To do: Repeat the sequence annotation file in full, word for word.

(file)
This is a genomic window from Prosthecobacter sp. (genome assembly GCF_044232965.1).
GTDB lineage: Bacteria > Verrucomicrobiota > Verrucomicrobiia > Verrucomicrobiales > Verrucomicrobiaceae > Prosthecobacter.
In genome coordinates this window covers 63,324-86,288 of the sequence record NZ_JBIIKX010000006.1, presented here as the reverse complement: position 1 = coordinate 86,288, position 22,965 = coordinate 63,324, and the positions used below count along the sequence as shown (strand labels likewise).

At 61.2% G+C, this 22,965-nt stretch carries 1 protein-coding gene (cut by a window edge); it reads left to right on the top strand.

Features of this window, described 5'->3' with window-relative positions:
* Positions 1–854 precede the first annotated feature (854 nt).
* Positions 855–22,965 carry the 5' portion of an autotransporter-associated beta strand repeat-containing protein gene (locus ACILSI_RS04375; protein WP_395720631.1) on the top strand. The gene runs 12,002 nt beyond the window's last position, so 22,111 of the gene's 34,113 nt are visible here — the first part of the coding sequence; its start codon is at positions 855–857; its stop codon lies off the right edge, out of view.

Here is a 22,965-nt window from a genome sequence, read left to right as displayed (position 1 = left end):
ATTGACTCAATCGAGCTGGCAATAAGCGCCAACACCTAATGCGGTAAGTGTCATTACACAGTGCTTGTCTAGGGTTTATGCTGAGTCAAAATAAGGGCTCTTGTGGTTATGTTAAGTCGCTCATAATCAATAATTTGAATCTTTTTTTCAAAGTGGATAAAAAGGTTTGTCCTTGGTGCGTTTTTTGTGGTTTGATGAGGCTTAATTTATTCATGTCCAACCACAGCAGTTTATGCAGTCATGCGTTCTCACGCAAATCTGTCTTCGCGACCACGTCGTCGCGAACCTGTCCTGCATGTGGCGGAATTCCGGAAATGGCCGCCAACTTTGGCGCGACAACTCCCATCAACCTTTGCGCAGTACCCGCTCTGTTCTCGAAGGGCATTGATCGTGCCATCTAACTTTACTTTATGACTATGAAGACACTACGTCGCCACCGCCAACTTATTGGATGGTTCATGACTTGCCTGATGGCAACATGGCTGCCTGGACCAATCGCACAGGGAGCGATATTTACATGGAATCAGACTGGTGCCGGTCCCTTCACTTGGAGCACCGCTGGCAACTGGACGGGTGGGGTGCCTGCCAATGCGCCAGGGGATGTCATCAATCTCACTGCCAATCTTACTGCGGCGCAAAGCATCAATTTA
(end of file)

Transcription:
This is a genomic window from Prosthecobacter sp. (genome assembly GCF_044232965.1).
GTDB lineage: Bacteria > Verrucomicrobiota > Verrucomicrobiia > Verrucomicrobiales > Verrucomicrobiaceae > Prosthecobacter.
In genome coordinates this window covers 63,324-86,288 of the sequence record NZ_JBIIKX010000006.1, presented here as the reverse complement: position 1 = coordinate 86,288, position 22,965 = coordinate 63,324, and the positions used below count along the sequence as shown (strand labels likewise).

At 61.2% G+C, this 22,965-nt stretch carries 1 protein-coding gene (cut by a window edge); it reads left to right on the top strand.

Features of this window, described 5'->3' with window-relative positions:
* Positions 1–854 precede the first annotated feature (854 nt).
* Positions 855–22,965 carry the 5' portion of an autotransporter-associated beta strand repeat-containing protein gene (locus ACILSI_RS04375; protein WP_395720631.1) on the top strand. The gene runs 12,002 nt beyond the window's last position, so 22,111 of the gene's 34,113 nt are visible here — the first part of the coding sequence; its start codon is at positions 855–857; its stop codon lies off the right edge, out of view.

Here is a 22,965-nt window from a genome sequence, read left to right as displayed (position 1 = left end):
ATTGACTCAATCGAGCTGGCAATAAGCGCCAACACCTAATGCGGTAAGTGTCATTACACAGTGCTTGTCTAGGGTTTATGCTGAGTCAAAATAAGGGCTCTTGTGGTTATGTTAAGTCGCTCATAATCAATAATTTGAATCTTTTTTTCAAAGTGGATAAAAAGGTTTGTCCTTGGTGCGTTTTTTGTGGTTTGATGAGGCTTAATTTATTCATGTCCAACCACAGCAGTTTATGCAGTCATGCGTTCTCACGCAAATCTGTCTTCGCGACCACGTCGTCGCGAACCTGTCCTGCATGTGGCGGAATTCCGGAAATGGCCGCCAACTTTGGCGCGACAACTCCCATCAACCTTTGCGCAGTACCCGCTCTGTTCTCGAAGGGCATTGATCGTGCCATCTAACTTTACTTTATGACTATGAAGACACTACGTCGCCACCGCCAACTTATTGGATGGTTCATGACTTGCCTGATGGCAACATGGCTGCCTGGACCAATCGCACAGGGAGCGATATTTACATGGAATCAGACTGGTGCCGGTCCCTTCACTTGGAGCACCGCTGGCAACTGGACGGGTGGGGTGCCTGCCAATGCGCCAGGGGATGTCATCAATCTCACTGCCAATCTTACTGCGGCGCAAAGCATCAATTTA